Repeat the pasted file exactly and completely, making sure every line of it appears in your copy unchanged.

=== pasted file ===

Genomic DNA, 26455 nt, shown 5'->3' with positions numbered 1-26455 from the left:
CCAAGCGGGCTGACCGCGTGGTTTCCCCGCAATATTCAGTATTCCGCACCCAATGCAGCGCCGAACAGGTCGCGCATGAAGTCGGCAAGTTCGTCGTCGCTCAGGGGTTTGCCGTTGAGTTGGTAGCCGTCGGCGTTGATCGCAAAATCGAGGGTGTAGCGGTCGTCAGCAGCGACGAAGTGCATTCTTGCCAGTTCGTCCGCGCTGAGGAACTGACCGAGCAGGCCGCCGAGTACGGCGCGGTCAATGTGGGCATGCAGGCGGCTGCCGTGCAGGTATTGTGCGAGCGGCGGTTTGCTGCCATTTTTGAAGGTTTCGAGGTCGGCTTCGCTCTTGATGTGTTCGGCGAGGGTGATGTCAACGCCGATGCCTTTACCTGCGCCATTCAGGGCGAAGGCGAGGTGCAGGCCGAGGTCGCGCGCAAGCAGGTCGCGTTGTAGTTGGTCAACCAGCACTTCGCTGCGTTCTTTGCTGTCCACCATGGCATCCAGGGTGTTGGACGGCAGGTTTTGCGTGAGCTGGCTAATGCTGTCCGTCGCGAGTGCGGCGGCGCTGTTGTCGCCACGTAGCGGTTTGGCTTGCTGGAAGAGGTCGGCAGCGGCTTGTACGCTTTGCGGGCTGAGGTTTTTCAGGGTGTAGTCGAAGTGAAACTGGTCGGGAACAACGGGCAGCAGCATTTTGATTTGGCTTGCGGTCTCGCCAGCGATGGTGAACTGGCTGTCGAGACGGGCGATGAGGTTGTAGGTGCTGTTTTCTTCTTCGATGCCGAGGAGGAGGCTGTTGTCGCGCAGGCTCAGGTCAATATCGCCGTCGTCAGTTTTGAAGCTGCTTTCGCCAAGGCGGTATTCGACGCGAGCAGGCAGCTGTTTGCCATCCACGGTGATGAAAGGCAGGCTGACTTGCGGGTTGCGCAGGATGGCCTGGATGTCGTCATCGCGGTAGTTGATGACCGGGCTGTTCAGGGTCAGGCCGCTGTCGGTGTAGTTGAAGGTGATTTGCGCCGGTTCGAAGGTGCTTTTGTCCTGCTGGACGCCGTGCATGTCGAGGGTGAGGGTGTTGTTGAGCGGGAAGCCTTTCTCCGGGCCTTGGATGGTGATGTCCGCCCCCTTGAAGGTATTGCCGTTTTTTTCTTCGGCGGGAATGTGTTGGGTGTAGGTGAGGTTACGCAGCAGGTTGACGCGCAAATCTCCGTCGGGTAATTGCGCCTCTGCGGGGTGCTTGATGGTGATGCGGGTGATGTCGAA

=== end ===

Genomic DNA, 26455 nt, shown 5'->3' with positions numbered 1-26455 from the left:
CCAAGCGGGCTGACCGCGTGGTTTCCCCGCAATATTCAGTATTCCGCACCCAATGCAGCGCCGAACAGGTCGCGCATGAAGTCGGCAAGTTCGTCGTCGCTCAGGGGTTTGCCGTTGAGTTGGTAGCCGTCGGCGTTGATCGCAAAATCGAGGGTGTAGCGGTCGTCAGCAGCGACGAAGTGCATTCTTGCCAGTTCGTCCGCGCTGAGGAACTGACCGAGCAGGCCGCCGAGTACGGCGCGGTCAATGTGGGCATGCAGGCGGCTGCCGTGCAGGTATTGTGCGAGCGGCGGTTTGCTGCCATTTTTGAAGGTTTCGAGGTCGGCTTCGCTCTTGATGTGTTCGGCGAGGGTGATGTCAACGCCGATGCCTTTACCTGCGCCATTCAGGGCGAAGGCGAGGTGCAGGCCGAGGTCGCGCGCAAGCAGGTCGCGTTGTAGTTGGTCAACCAGCACTTCGCTGCGTTCTTTGCTGTCCACCATGGCATCCAGGGTGTTGGACGGCAGGTTTTGCGTGAGCTGGCTAATGCTGTCCGTCGCGAGTGCGGCGGCGCTGTTGTCGCCACGTAGCGGTTTGGCTTGCTGGAAGAGGTCGGCAGCGGCTTGTACGCTTTGCGGGCTGAGGTTTTTCAGGGTGTAGTCGAAGTGAAACTGGTCGGGAACAACGGGCAGCAGCATTTTGATTTGGCTTGCGGTCTCGCCAGCGATGGTGAACTGGCTGTCGAGACGGGCGATGAGGTTGTAGGTGCTGTTTTCTTCTTCGATGCCGAGGAGGAGGCTGTTGTCGCGCAGGCTCAGGTCAATATCGCCGTCGTCAGTTTTGAAGCTGCTTTCGCCAAGGCGGTATTCGACGCGAGCAGGCAGCTGTTTGCCATCCACGGTGATGAAAGGCAGGCTGACTTGCGGGTTGCGCAGGATGGCCTGGATGTCGTCATCGCGGTAGTTGATGACCGGGCTGTTCAGGGTCAGGCCGCTGTCGGTGTAGTTGAAGGTGATTTGCGCCGGTTCGAAGGTGCTTTTGTCCTGCTGGACGCCGTGCATGTCGAGGGTGAGGGTGTTGTTGAGCGGGAAGCCTTTCTCCGGGCCTTGGATGGTGATGTCCGCCCCCTTGAAGGTATTGCCGTTTTTTTCTTCGGCGGGAATGTGTTGGGTGTAGGTGAGGTTACGCAGCAGGTTGACGCGCAAATCTCCGTCGGGTAATTGCGCCTCTGCGGGGTGCTTGATGGTGATGCGGGTGATGTCGAA